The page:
Why Did Laurel & Wolf Close?
The question is why did Laurel & Wolf close their virtual doors in March 2019? While just a few weeks ago, the website was live and now it has gone dark once more. Their Home Depot website is still live as of today... not sure what the details on that are.
This was a company taking eDesign to the masses and had lots of Silicon Valley money back it. Everything seemed to be humming along until online reviews from customers and past designers who worked with them started to turn from positive to negative. At that point, the ship was already on its way down and here we are wondering what the real story is on why Laurel & Wolf closed.
If the reviews from former designers are to be believed then the people at the top were doing a shitty job at running the company. If the reviews from customers are to be believed then they lost their money through online furniture orders placed. Whatever the story is when a company that had so much backing closes it doors you know that something was majorly fucked up.
Back in 2015, I spoke with a dude there (who left at some point), not the CEO chick, about Laurel & Wolf. He wanted to talk to me about getting my community of designers on board with their platform. I didn't feel that it was the right fit for my community. The idea that designers would be doing a lot of work hoping to get a chance at a job just rubbed me the wrong way and then to get peanuts for the work? Nahhhh.
Four years later, some in the industry are still debating whether eDesign will last the test of time. What I said in this 2015 post still holds true. eDesign is not going anywhere and yes it can be profitable... if you run your business right.
Business Full of Fairy Farts
I think that if there is smoke there's fire and when you read any of the Glassdoor reviews on Laurel & Wolf you start to see something unsettling going on. It looks like the leadership is (as of Oct 2018) living on another planet called Countdown to Laurel & Wolf Closing.
October 2018 just 6 months before their doors closed and the CEO is responding to negative employee reviews like everything is just fine, a few growing pains, but still talking like everything is hunky fucking dory.
"Laurel & Wolf is 14x larger in revenue today than when it launched."
"I haven't had the luxury of making popular decisions but they were the right ones for the business."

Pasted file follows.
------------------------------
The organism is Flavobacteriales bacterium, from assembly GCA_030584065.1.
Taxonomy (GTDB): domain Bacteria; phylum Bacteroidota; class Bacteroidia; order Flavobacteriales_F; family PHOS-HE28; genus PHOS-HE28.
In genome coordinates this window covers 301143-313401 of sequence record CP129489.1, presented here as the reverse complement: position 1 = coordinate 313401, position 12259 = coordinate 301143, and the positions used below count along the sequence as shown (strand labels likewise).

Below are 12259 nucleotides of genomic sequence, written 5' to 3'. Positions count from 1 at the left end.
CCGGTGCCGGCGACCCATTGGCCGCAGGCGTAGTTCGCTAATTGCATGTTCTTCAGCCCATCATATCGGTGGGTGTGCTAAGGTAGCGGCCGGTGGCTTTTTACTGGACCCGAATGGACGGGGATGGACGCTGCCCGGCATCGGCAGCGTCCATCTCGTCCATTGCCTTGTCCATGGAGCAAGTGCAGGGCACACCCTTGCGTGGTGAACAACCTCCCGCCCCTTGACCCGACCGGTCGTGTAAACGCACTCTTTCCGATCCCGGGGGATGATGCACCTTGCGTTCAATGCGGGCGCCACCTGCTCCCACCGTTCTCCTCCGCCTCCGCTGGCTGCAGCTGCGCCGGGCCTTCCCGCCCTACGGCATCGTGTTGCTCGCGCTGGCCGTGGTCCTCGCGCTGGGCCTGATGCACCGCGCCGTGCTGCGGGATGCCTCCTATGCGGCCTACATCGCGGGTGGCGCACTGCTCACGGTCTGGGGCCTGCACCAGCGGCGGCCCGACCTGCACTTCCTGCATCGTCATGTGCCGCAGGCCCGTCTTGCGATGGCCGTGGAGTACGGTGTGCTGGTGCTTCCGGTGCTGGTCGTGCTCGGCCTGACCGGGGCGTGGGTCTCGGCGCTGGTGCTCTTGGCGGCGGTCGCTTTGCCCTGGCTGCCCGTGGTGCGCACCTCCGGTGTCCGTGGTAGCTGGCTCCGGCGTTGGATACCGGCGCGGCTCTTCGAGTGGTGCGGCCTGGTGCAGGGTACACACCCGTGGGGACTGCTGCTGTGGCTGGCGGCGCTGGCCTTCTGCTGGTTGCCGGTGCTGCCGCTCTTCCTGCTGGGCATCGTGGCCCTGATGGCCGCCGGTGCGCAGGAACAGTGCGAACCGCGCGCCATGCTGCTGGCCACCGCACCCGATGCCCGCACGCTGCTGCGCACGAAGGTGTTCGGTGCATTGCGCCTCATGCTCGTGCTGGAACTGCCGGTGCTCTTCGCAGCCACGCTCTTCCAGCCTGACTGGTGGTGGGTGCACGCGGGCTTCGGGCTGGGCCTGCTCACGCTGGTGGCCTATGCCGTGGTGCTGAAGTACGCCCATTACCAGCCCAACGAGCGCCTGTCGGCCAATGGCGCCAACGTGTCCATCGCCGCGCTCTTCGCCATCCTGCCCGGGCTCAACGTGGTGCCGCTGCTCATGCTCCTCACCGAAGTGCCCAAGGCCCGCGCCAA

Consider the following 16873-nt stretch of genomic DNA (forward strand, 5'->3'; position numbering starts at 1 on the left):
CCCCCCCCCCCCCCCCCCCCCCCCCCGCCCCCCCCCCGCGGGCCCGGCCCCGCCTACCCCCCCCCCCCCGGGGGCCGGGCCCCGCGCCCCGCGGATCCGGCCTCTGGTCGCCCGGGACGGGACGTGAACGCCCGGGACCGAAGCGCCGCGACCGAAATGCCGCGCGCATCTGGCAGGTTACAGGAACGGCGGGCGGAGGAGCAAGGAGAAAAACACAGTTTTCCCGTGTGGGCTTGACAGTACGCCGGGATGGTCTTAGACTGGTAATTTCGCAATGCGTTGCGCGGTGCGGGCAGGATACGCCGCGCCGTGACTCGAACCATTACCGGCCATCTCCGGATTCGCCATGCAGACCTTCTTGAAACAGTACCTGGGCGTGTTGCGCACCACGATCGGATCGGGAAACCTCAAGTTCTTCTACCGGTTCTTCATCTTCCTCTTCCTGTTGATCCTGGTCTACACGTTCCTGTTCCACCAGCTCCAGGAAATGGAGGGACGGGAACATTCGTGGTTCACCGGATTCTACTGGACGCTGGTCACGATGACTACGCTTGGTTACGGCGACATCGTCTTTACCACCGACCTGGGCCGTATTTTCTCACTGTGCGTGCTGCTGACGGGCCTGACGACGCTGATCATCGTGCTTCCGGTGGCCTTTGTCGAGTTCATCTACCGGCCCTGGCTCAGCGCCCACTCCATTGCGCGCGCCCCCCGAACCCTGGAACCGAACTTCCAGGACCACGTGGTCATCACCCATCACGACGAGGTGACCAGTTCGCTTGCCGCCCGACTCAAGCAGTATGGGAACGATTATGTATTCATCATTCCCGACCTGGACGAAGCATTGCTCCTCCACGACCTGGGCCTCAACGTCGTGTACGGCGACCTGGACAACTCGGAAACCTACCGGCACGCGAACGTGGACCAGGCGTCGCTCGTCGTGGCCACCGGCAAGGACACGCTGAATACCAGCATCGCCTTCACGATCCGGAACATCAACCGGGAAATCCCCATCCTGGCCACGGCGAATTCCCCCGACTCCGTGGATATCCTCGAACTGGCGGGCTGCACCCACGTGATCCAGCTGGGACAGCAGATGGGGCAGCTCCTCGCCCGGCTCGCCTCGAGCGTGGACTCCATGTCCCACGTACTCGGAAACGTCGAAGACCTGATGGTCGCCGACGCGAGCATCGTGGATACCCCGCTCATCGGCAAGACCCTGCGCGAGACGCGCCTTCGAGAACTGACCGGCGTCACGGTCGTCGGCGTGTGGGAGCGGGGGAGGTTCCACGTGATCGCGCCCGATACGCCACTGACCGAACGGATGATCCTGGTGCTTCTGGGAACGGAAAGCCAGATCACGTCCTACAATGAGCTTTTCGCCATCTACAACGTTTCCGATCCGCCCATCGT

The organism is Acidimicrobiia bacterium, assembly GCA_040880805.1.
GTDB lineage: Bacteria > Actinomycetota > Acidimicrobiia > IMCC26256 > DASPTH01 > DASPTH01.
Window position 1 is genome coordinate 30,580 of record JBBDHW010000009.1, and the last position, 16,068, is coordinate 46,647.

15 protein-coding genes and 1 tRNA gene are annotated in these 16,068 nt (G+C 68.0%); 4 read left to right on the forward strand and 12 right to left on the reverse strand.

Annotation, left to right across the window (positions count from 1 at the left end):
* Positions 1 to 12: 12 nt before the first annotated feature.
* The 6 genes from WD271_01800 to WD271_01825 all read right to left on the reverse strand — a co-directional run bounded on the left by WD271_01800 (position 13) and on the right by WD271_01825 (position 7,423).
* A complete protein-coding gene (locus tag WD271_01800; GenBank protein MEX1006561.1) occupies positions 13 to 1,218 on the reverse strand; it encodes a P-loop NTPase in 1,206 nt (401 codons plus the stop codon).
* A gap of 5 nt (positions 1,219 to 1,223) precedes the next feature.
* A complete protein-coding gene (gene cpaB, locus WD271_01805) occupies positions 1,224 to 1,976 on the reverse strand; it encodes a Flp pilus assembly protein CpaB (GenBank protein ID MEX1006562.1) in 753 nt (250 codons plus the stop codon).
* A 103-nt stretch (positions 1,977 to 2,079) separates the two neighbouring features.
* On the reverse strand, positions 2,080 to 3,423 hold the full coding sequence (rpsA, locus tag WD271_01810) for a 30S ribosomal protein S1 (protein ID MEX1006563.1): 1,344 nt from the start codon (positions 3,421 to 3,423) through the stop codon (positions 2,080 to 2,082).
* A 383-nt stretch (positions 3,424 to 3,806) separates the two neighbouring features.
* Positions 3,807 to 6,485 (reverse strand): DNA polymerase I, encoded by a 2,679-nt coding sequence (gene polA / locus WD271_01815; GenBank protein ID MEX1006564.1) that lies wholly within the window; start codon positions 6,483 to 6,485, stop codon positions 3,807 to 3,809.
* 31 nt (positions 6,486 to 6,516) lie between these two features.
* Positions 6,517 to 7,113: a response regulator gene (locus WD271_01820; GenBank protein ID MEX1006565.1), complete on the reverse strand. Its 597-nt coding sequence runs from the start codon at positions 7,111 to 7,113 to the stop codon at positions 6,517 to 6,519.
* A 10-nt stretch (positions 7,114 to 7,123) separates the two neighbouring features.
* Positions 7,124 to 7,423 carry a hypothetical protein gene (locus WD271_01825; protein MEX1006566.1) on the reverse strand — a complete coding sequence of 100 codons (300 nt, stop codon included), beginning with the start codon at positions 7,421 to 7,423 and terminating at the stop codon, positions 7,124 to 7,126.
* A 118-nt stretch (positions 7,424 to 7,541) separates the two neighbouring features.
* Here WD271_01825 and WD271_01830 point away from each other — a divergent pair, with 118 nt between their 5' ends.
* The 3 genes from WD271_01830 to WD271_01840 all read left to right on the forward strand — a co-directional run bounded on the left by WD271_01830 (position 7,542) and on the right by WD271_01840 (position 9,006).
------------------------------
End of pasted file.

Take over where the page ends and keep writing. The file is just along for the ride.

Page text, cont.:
"It's not fun to make the hard decisions but the company would not exist today if I hadn't stepped up and made certain changes."
Obviously, revenue was an issue. The decisions made for the business couldn't have been right since the company does not exist as far as anyone can tell. So did the CEO see the writing on the wall and chose to live in la-la land while her company was going under? I'm sure we won't ever hear the truth about what really happened since there isn't any design firm paparazzi to get us the real tea.*
*Scratch that - Update: After I wrote this post but before it was published, this excellent article with allll the tea was posted by the Business of Home. Grab some popcorn and read that. And continue to read this post I wrote with my thoughts before that juicy article came out.
Why Businesses Fail
20% of small businesses fail in their first year, 30% of small business fail in their second year, and 50% of small businesses fail after five years in business. Finally, 70% of small business owners fail in their 10th year in business.
Laurel & Wolf made it about 5 years and we don't know how profitable it really was but it has to tell you something that when a company raises 25+ million in funding and still fails.
When we go back to an article Fortune.com, the interview with the CEO in April of 2016 tells us a story of the first-time entrepreneur (although I believe she had another eDesign business before L&W) learning as she goes.
While any interior design firm would love to have all the press and so many resources at their disposal... it obviously doesn't equal success. A bad business plan and inadequate management seem to be why Laurel & Wolf closed.
Laurel & Wolf Closed Because They Couldn't Master The Basics Of Business
How Not To Fail Running an eDesign Business
No matter if you've got millions of dollars and resources behind you or you're bootstrapping your business every step of the way, here's how to avoid having your eDesign business go down the entrepreneurial toilet and close like Laurel & Wolf.
Does anyone want what you're selling?
I think Laurel & Wolf proved that people like eDesign. People enjoy the process and while it isn't for every client, there is a good portion of prospects out there that are interested in it.
Running a profitable eDesign business means you need to run the numbers. How much does it cost you to provide the service and then charge accordingly? Stop looking at what other people are charging as a benchmark for your fees. They don't have your overhead and your skills are different.
With many of the same deliverables out there for eDesign packages, you need to think of how to stand out... whether it is the style in which you design or the niche you serve. How you can be different and show that to your prospects makes the difference?
Be the boss
From the Glassdoor reviews, it appears that the CEO liked to micromanage everything which pisses off employees to no end instead of being the leader. Leaders don't micromanage and they see the big picture vision for the future.